Morris Law Center
Why You Should Use an Attorney to Form Your Business Entity
I have heard that a lot of people form their own business entities through legal zoom type services or by going directly to the Secretary of State without any council or tax advice. These are often the people who ask, “Why should I use an attorney to form my business entity?”. I wonder, if the whole purpose of forming an entity is to protect yourself from personal liability why would you risk forming it on your own without any guidance?
Limiting liability is generally the number one reason people form business entities. An attorney is going to be able to explain each step of the process to you, assist in determining which type of business entity makes the most sense for your situation, and make sure everything has been set up properly in order for you to truly be protected from personal liability. I also encourage all of my clients to consult with their tax advisor as well, because forming a new business can be a taxable event. It can affect your taxes and how you are going to be categorized by the IRS depending on how you form it.
People will call me after they’ve already formed the entity and an issue comes up, and they realize that they needed to do this or that, or they haven’t done this or that. They call me and then I have to go fix it. Essentially, by trying to cut corners and save a little bit of money in the beginning doing it themselves, the process ends up costing people much more than it should have if they would have originally consulted an attorney.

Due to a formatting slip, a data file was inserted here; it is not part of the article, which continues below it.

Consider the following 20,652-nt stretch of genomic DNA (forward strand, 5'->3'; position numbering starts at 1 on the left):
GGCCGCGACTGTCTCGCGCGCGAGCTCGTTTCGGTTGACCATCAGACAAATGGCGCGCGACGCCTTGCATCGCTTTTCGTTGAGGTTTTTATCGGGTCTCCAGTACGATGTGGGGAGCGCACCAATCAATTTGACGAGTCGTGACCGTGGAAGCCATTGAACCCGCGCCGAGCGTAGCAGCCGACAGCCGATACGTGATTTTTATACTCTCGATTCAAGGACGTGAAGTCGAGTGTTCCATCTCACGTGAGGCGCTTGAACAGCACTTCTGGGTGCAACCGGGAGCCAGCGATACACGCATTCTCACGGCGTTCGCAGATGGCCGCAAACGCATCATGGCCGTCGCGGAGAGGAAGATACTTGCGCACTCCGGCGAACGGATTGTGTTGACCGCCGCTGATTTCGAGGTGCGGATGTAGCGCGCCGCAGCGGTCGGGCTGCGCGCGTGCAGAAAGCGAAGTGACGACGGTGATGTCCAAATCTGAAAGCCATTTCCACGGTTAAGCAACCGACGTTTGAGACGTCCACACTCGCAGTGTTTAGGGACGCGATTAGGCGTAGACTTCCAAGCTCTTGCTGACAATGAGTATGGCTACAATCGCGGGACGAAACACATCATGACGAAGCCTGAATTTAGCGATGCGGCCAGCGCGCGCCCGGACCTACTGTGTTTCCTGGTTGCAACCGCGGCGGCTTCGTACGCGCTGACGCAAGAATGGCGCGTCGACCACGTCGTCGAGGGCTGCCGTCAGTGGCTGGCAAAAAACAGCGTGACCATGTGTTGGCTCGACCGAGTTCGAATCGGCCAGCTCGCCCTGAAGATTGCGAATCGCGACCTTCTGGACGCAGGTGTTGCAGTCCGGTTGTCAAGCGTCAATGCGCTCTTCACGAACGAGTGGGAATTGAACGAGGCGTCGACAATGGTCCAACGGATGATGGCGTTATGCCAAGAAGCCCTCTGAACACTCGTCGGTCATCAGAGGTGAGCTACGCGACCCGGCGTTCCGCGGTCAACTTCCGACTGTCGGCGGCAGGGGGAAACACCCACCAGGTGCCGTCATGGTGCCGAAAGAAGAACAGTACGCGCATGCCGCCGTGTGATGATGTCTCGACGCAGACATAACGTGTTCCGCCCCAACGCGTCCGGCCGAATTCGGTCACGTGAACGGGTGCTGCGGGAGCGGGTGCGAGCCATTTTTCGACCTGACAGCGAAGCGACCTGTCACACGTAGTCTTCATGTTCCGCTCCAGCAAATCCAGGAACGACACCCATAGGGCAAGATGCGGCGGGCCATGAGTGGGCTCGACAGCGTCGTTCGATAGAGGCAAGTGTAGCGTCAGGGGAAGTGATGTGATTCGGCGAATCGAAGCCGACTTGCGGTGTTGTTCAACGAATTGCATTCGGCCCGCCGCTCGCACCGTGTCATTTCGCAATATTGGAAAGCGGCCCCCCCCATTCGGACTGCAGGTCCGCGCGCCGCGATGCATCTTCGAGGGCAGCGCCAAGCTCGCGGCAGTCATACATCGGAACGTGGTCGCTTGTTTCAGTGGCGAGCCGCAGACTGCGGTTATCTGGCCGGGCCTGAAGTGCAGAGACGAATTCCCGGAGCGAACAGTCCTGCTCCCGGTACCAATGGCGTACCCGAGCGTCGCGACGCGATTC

When forming entities, particularly LLCs which I talk about a lot on this podcast, you want to be careful about how it is managed on the Secretary of State’s website. It can be member managed or it can be manager managed. Those are important designations that you need to talk to your attorney about. You also need to decide how it’s going to be taxed, which is something you talk to your tax advisor about. I have a lot of people call me and say, “I have an S-corp” and that actually isn’t a legal entity, it’s a tax designation. You can have an LLC with S-corp tax, or you could have a corporation that’s taxed as an S-corp. It’s important to understand what you are actually forming before you form it.
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